Department of Global Health, School of Medicine, University of Washington, Seattle, Washington, United States of America.
Department of Medicine, Division of Allergy & Infectious Diseases, University of Washington, Seattle, Washington, United States of America.
Department of Medicine, Divison of Nephrology, University of Washington, Seattle, Washington, United States of America.
Department of Medicine, Division of Gastroenterology, University of Washington, Seattle, Washington, United States of America.
Risk factors for hepatocellular carcinoma (HCC) have not been well characterized among African immigrants with chronic hepatitis B virus (HBV) infection. We conducted a case-control study to identify demographic and clinical factors associated with HCC among a diverse cohort of patients with chronic HBV infection seen in a large academic health setting.
We identified a total of 278 patients with HCC and chronic HBV seen at two medical centers in a 14-year span from January 2002 to December 2015. These cases were age- and sex-matched in a 1:3 ratio with 823 non-cancer control subjects with chronic HBV. Conditional logistic regression was used to estimate the odds of HCC by race, with black race stratified by African-born status, after adjusting for diabetes, HIV or HCV coinfection, alcohol misuse and cirrhosis.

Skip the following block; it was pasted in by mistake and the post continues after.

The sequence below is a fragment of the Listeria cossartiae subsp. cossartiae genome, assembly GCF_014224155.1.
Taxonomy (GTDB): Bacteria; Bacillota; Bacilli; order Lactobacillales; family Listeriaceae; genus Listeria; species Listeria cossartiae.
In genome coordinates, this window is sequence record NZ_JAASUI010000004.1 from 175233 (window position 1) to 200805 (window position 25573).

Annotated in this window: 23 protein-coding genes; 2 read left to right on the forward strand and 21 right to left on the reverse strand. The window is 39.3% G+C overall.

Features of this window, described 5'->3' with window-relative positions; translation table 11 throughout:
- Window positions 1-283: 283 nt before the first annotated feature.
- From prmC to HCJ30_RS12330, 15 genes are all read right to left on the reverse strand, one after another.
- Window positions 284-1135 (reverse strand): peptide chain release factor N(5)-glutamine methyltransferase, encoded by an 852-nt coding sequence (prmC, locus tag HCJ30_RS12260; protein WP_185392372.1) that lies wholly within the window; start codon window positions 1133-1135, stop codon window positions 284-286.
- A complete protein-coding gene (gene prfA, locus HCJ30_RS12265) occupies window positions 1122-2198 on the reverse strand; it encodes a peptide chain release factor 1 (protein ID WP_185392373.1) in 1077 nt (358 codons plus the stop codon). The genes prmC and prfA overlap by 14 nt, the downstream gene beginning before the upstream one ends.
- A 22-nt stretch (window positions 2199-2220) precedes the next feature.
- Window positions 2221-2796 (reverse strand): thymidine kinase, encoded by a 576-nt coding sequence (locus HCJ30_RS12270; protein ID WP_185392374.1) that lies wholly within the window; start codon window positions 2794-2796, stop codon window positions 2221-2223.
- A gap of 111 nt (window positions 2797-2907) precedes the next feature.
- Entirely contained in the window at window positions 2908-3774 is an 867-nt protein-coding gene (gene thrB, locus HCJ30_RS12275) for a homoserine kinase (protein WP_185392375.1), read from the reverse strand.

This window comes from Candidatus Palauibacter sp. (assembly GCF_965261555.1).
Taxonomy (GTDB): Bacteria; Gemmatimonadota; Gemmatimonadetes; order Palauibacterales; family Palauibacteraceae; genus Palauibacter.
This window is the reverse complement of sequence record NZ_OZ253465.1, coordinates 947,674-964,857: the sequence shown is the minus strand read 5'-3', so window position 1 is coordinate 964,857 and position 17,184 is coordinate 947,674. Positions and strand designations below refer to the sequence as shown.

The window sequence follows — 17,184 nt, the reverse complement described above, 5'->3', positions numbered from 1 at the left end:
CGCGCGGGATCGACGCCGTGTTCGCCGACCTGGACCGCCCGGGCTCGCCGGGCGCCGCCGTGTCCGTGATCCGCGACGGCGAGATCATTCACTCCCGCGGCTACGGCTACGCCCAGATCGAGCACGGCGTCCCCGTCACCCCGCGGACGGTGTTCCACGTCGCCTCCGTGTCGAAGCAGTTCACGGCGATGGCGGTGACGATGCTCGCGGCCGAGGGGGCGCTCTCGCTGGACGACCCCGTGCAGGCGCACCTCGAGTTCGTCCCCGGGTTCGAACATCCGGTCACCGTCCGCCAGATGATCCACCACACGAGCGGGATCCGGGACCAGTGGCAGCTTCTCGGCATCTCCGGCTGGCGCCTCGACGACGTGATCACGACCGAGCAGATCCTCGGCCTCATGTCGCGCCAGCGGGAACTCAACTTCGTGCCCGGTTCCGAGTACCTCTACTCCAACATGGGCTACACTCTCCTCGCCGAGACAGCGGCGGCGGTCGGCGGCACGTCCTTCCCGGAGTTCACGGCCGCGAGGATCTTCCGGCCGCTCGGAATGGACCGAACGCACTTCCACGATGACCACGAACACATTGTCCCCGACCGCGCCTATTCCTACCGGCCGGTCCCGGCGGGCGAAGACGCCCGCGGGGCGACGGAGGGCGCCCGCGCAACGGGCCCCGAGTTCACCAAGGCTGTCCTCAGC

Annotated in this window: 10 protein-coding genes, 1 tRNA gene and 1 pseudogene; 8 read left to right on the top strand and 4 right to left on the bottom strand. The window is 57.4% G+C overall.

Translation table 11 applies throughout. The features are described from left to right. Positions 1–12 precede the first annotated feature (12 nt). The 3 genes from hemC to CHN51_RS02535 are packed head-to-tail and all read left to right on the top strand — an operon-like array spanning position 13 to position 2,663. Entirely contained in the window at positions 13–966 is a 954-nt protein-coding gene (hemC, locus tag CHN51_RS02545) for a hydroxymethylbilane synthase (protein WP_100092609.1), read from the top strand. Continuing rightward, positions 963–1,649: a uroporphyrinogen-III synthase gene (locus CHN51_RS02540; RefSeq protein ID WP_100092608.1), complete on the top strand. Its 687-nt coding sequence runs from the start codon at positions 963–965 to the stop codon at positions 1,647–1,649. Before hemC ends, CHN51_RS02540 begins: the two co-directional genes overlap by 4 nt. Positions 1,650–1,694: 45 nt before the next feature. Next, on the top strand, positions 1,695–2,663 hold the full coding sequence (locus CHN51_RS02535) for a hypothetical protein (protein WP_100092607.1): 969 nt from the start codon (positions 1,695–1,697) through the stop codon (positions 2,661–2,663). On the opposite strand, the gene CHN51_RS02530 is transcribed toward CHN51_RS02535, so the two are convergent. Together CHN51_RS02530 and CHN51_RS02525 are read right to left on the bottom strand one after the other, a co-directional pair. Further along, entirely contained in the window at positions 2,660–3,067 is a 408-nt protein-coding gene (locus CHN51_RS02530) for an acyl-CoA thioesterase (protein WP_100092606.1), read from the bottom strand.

Of the 278 HCC cases, 67% were 60 years of age or older, 78% were male, 87% had cirrhosis and 72% were Asian. HIV infection was present in 6% of cases. Only 7% (19 of 278) of HCC cases were black, of whom 14 were African immigrants. The median age at HCC diagnosis was 44 years in Africans. Notably, nearly all (93%) of the African-born patients with HCC were diagnosed at an age younger than 60 years compared with 52% of Asian cases (P<0.001). The main factors independently associated with greater odds of HCC overall were Asian race (adjusted odds ratio [aOR] 3.3, 95% confidence interval [CI] 1.9-5.5) and cirrhosis (aOR 19.7, 95% CI 12.2-31.8).
African immigrants accounted for a small proportion of HBV-associated HCC cases overall compared with Asians but appeared to have greater likelihood of early-onset HCC. Optimal strategies for HCC prevention in these key subroups with chronic HBV warrant further study.